Book Review: Maybe I Don’t Belong – a memoir of race, identity, breakdown and recovery

David Harewood’s book, Maybe I Don’t Belong: A Memoir of Race, Identity, Breakdown, and Recovery, is a powerful exploration of racism and its effects on individuals. The book is a personal and raw account of Harewood’s experience growing up as a Black man in Britain, and his struggle with mental health issues that stemmed from the racism he faced.

Harewood’s book is particularly useful in understanding racism because it offers a perspective that is often overlooked in mainstream discussions of the topic. Rather than presenting racism as an abstract concept or a political issue, Harewood’s memoir shows how racism is a lived experience that can have profound effects on an individual’s mental health and well-being.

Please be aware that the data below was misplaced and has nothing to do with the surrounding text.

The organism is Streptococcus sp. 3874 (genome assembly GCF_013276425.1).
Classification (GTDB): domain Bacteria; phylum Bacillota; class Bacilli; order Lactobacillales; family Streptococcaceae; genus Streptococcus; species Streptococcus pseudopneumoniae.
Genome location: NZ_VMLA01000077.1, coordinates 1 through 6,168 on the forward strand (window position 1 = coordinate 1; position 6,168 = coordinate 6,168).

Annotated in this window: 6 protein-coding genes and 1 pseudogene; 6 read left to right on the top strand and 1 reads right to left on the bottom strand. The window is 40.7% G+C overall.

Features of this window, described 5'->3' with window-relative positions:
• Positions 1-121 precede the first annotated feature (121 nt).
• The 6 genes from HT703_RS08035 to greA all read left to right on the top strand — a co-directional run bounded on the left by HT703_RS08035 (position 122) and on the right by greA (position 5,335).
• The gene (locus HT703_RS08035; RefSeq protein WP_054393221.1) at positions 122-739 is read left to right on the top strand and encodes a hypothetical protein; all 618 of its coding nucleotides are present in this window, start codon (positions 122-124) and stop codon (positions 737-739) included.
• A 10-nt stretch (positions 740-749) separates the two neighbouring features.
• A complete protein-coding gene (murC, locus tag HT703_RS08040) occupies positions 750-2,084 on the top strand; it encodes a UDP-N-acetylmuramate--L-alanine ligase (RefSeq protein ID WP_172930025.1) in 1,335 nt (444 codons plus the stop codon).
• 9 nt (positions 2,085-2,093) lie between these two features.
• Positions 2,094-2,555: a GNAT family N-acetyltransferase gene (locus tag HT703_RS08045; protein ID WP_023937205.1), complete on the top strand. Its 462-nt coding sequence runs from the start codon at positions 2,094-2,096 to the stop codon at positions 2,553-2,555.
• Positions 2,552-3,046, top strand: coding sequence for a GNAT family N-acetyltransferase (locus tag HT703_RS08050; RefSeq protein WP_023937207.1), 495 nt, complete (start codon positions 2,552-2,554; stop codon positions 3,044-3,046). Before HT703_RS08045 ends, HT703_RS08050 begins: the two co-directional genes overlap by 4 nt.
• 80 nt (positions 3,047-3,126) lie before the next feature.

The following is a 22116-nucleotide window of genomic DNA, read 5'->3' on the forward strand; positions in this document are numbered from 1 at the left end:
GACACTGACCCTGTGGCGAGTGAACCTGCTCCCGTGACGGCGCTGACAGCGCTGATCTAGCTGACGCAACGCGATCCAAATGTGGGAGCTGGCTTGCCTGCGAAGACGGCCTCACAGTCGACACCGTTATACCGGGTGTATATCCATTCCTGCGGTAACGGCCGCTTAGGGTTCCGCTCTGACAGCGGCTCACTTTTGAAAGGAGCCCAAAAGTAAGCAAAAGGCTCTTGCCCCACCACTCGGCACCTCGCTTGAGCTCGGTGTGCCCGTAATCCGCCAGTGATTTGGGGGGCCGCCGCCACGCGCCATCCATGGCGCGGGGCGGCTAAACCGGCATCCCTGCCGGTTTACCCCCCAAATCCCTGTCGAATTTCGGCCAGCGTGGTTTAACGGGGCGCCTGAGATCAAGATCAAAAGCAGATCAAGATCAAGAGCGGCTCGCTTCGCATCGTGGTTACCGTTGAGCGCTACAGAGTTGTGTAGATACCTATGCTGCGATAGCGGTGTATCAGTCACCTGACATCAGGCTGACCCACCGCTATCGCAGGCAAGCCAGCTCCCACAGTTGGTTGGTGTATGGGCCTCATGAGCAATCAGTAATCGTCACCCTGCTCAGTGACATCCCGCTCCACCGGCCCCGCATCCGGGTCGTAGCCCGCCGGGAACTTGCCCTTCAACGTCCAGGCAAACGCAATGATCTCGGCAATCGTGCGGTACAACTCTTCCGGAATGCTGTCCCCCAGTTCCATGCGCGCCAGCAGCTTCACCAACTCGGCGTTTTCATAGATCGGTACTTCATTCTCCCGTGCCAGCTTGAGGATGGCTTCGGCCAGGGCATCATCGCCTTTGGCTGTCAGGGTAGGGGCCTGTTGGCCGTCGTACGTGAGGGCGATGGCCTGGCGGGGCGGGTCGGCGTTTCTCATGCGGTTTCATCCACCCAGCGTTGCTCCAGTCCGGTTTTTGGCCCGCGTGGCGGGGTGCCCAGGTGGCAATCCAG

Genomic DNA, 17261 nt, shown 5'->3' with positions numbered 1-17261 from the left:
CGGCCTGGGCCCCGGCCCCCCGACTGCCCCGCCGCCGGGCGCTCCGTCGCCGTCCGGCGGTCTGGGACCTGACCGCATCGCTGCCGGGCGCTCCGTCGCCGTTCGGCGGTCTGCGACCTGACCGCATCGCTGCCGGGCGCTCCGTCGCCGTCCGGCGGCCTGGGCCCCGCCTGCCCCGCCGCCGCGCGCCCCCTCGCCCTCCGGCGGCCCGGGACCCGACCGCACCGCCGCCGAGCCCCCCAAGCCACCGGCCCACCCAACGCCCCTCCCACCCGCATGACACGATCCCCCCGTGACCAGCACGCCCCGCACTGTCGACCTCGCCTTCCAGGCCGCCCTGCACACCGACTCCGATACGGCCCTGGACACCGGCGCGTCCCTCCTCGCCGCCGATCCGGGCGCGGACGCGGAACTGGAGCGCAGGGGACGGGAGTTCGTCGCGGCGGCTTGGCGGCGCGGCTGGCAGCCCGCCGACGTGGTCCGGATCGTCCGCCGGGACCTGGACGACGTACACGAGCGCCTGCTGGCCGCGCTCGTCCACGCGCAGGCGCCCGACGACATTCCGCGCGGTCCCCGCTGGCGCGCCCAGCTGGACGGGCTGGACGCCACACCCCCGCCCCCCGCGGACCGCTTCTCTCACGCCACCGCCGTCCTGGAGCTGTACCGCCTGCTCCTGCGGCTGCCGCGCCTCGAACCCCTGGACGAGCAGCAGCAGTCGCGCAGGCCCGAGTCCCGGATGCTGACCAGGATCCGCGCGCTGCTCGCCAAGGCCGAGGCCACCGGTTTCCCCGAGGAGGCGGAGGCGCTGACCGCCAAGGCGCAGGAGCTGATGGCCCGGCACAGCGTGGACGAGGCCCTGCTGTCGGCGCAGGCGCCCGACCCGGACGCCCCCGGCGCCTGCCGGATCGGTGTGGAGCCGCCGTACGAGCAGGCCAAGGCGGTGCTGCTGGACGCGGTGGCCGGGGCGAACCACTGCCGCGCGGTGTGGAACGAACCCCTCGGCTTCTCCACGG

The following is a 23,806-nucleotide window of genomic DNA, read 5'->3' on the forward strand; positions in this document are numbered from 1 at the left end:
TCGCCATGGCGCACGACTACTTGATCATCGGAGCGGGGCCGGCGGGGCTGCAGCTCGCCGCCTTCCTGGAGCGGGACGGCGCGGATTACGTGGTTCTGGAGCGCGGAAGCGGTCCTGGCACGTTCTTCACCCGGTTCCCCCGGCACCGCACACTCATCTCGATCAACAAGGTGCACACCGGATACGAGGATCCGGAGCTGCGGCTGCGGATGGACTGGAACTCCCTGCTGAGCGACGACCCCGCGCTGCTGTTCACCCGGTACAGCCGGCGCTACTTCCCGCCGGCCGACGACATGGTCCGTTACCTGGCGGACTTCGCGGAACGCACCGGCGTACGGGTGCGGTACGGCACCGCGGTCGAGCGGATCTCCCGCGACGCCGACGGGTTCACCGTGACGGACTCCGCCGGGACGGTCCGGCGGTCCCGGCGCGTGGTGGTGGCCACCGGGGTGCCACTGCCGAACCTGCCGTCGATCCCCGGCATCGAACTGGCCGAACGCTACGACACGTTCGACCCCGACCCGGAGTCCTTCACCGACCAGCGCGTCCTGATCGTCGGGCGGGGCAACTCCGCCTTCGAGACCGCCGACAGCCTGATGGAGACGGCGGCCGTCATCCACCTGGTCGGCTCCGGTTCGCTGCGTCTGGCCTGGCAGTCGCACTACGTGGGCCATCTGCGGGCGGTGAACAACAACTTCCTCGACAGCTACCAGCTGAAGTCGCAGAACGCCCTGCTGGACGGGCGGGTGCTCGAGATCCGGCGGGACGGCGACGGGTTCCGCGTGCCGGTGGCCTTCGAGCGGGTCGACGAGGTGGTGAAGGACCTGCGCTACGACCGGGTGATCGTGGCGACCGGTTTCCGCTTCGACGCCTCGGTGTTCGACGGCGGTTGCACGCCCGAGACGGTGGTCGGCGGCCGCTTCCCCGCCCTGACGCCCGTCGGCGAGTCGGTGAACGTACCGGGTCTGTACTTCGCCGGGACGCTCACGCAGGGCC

Through his personal story, Harewood illustrates how systemic racism can lead to a sense of alienation, self-doubt, and even trauma. He also offers insights into the ways in which racism can intersect with other forms of marginalization, such as class and gender, to compound the effects of discrimination.

It is a moving and insightful book that offers an important perspective on racism and its effects on individuals. It is a must-read for anyone interested in understanding the experiences of Black people in Britain and the impact of systemic racism on mental health.


Available free from Suffolk Libraries